CROWN POINT -- Dreams.
They're something that everybody has. Some dream of being on the Broadway stage while some dream of being a rock star, rocking out in a stadium in front of a thousand screaming fans. Then there is the dream that almost every young athlete has -- making the pros.
Few people ever truly pursue their dreams, especially the dream of playing a professional sport, but there is one person who did. Since he was big enough to hold a football and wear his dad's jersey, he was determined to play professional football. Even after he was passed over for a starting position for three years in high school, he never quit and pushed forward towards his dream and went on to play in college. Not even a knee injury, something that can sideline an athlete for life, has kept him from pursuing his dream.
His name is Jacob Paige and this is his story.
Last month, Paige took a shot at his lifelong dream of playing professional football when he took part in a combine, the event that every person has to go through to make it to the pros, in Chicago.
But his story starts long before his trip to Chicago. It began when he was born.
"My first baby photos that I had taken were with me in my dad's jersey next to his MVP trophy," Paige said.
Maybe it was genetic or maybe it was destiny, but when Paige entered the fourth grade he started playing football and hasn't stopped since.
"I almost got to play when I was in third grade, because I was bigger than all the other kids, but then they looked at my birthday and told me I had to wait," Paige said
Paige's journey has not been an easy one, but it has been a successful one.
When he finally entered high school, Paige played under the former South Putnam High School football coach Mark Wildman and according to Paige, learned a great deal about life.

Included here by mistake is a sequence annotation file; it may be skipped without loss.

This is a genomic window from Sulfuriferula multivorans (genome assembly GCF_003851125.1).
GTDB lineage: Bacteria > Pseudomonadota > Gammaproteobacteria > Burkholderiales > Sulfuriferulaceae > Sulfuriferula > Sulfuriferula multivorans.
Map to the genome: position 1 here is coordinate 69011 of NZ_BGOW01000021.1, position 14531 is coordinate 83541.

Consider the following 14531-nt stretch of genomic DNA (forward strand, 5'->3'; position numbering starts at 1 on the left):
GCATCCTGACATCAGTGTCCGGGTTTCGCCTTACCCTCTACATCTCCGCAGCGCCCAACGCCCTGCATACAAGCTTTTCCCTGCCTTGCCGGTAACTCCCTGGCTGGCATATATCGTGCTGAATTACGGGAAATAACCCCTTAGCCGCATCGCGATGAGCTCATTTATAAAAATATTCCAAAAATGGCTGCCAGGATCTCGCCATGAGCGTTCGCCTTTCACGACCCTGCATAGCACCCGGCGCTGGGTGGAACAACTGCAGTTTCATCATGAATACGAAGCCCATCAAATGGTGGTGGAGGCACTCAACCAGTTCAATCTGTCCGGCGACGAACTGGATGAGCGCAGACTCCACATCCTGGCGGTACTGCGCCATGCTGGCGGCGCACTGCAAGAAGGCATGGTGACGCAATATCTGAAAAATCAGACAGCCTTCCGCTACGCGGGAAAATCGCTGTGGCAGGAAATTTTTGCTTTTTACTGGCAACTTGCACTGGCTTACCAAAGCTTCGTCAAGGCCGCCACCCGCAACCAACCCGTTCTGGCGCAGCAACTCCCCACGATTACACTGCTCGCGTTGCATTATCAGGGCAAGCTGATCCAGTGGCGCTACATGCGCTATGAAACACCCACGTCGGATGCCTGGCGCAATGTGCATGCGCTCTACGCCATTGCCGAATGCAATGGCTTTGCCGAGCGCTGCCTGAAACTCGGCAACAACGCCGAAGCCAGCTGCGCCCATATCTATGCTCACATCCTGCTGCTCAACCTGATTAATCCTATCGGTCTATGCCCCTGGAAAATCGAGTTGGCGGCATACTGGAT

"Mark Wildman was like a mentor to me," Paige said. "Through his coaching, football taught me discipline and respect. Football made me a stronger person."
It took Paige four years to make the starting lineup at South Putnam, enduring constant physical and mental challenges, growing after each challenge. And that is the one thing that Wildman remembers the most about Paige -- his dedication.
"He was a good player," Wildman said. "He was one of those people that seemed young when they were playing, but as they got older they would continue to grow.
"And as he grew in high school, he got closer and closer to being a starter and even when he didn't make it at first, he kept trying," Wildman said about his former player. "He never gave up and I'm glad he went on to play in college."
Wildman also said Paige never stopped after accomplishing one goal.
"The first goal was to play high school football, then it was to be a starter, then it was to play college. He never quit," Wildman said. "He has always had the mentality of no matter how things were going to never quit and reach your goal."
His dedication caught more than the eye of his coach, it caught the interest of several colleges, including University of Louisville and Ball State. But in the end, Paige selected Franklin University as his next step in life.
Paige played his freshman year at Franklin, but then during his sophomore season he suffered a knee injury that sidelined him for the rest of the season.
"It killed me to stand there and not be able to play football with my teammates," Paige said. "I love football, I mean I bleed football."
But not even a knee injury could keep Paige off the field. Instead of just laying around being angry that he couldn't play, he got involved with football in another way -- coaching.
He was an assistant coach at Cloverdale for a year but, for the last two years, he has been the assistant football coach at Greencastle High School, teaching the younger generations the values that were bestowed upon him when he was that age. He is also finishing his degree in recreation at Franklin University, but that all changed.